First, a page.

Ken Cook and his wife Patti own Spreading Oaks Farm in the southwest corner of Paulding County. Their son Jason is the farm’s operations manager. The Cooks offer a wide variety of vegetables to the customers for their April through November community-supported agriculture (CSA) program and those who shop with them Saturday mornings at the year-round Marietta Square Farmers Market. Come April, the Cooks will be at the Acworth Farmers Market on Friday mornings. Come May, they’ll be at the Kennesaw Farmers Market on Monday afternoons and the Rockmart Farmers Market on Thursday afternoons. They also sell through an online market with pickup on the farm.
Cook likes to encourage all his customers to think beyond spinach, lettuce and kale. “Right now we’re harvesting about 23 different vegetables, from root crops all the way to different varieties of greens,” Cook said. “We like our customers to try new things. Asian greens in general are something that are very good for you, high in nutrition and a good crop for farmers to grow. They grow fast and in our climate we have a long season for them.”
One of the Asian greens he’s growing is komatsuna, a member of the mustard family. Its dark green leaves look a lot like spinach, but the taste has more of a bitter bite.
“This is our third year of growing komatsuna. We started growing it mainly for our CSA customers. We like to give them a variety in their box. Most have really enjoyed it. Some use it like spinach and braise it or put it into stir fry or soup. But the smaller leaves also work well in salads.”
The Cooks do their first planting each fall in late September, counting on being able to harvest small leaves in about 35 days and then larger leaves maybe 10 days later. They do succession planting, seeding a new batch every two to three weeks and letting the plants grow throughout the winter. Komatsuna is fairly cold tolerant. Starting in February, they’ll plant again in earnest for their spring crop.
“We also sell to chefs and though that’s not a large market for us, Micah Pfister of The Butcher the Baker on the square in Marietta buys year-round from us and Gabe’s Downtown in Villa Ricca has purchased our produce,” Cook said.
The Cooks sell their komatsuna in half-pound bags of individual washed leaves. Like most things purchased at a local farmers market, the greens will keep far longer than what you’re able to buy at the grocery store, but the sooner you enjoy them, the better.
The Cooks enjoy komatsuna. “We use it mostly in braising, mixing it with some baby leaf kale to provide a different texture. And when we don’t have spinach available, we use it in salads.”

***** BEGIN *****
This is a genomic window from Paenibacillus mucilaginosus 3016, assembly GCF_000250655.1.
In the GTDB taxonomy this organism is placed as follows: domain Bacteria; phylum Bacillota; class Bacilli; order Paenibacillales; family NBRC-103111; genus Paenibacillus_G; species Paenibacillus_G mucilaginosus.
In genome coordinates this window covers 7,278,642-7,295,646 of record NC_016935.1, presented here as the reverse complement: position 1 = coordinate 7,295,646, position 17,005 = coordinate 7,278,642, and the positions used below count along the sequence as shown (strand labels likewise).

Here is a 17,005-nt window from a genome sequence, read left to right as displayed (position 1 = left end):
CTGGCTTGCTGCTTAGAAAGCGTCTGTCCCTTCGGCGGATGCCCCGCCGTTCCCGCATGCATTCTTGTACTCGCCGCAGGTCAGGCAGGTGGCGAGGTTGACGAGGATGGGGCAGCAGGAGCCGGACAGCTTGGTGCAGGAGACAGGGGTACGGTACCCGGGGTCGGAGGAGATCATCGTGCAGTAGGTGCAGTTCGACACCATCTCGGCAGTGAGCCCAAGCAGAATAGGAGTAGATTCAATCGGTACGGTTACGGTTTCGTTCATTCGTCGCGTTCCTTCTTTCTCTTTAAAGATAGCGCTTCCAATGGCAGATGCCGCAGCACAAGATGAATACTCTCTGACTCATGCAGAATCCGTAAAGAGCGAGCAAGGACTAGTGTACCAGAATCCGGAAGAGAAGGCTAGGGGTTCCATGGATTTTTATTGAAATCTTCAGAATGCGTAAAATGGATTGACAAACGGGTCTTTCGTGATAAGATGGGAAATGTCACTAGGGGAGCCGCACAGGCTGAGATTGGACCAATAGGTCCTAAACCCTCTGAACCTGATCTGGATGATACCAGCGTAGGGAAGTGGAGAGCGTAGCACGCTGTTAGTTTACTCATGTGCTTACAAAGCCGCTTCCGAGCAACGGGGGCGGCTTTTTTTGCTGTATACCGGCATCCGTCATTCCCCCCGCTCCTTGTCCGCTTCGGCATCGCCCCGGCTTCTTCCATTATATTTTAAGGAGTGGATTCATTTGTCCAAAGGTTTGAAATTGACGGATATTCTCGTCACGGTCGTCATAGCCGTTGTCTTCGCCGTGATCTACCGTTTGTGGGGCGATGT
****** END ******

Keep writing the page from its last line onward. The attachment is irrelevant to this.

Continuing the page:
And they enjoy bringing it and other unusual vegetables to market. “That’s what we like to do, give you something new to experience. If we just grew broccoli and cauliflower, the things everybody sees at the grocery store, that wouldn’t catch your eye. Plus our vegetables are a whole lot fresher.”
Micah Pfister’s Komastuna and Cornmeal Spoonbread
A huge fan of the year-round Marietta Square Farmers Market, Micah Pfister of The Butcher the Baker on the Marietta Square enjoys using the produce and products of the farmers and food producers that gather there. In creating this recipe, he used komatsuna and eggs from Spreading Oaks Farm and feta from CalyRoad Creamery. He makes his own tasso for the restaurant. If you don’t have this Cajun Louisiana specialty ham on hand, he says bacon will make a fine substitute.
6 ounces tasso, cut into 1-inch dice (about 1 cup)
2 cups heavy cream
3 egg yolks
1 cup cornmeal
1/4 pound komatsuna, finely chopped (about 2 cups)
Salt and pepper
2 tablespoons unsalted butter
1/2 cup crumbled feta
Extra sauteed komatsuna, for garnish, if desired
Preheat oven to 350 degrees. Place a 10-inch cast iron skillet in oven to heat.
In a large skillet, heat tasso over medium-high heat until fat renders and tasso is crisp. Drain tasso and set aside.Reserve any rendered fat.
In a large bowl, whisk together cream, eggs and egg yolks. Whisk in cornmeal. Stir in komatsuna and reserved tasso. Season lightly with salt and pepper. Remove hot skillet from oven and add butter and any rendered tasso fat. Swirl to melt fats and coat bottom and sides of skillet. Pour komatsuna mixture into hot skillet. Sprinkle with feta. Bake 30 minutes or until a toothpick inserted in the center of the mixture comes out clean. Remove from oven and serve immediately. Serves: 8
Per serving: 411 calories (percent of calories from fat, 72), 12 grams protein, 17 grams carbohydrates, 2 grams fiber, 33 grams fat (19 grams saturated), 269 milligrams cholesterol, 440 milligrams sodium.
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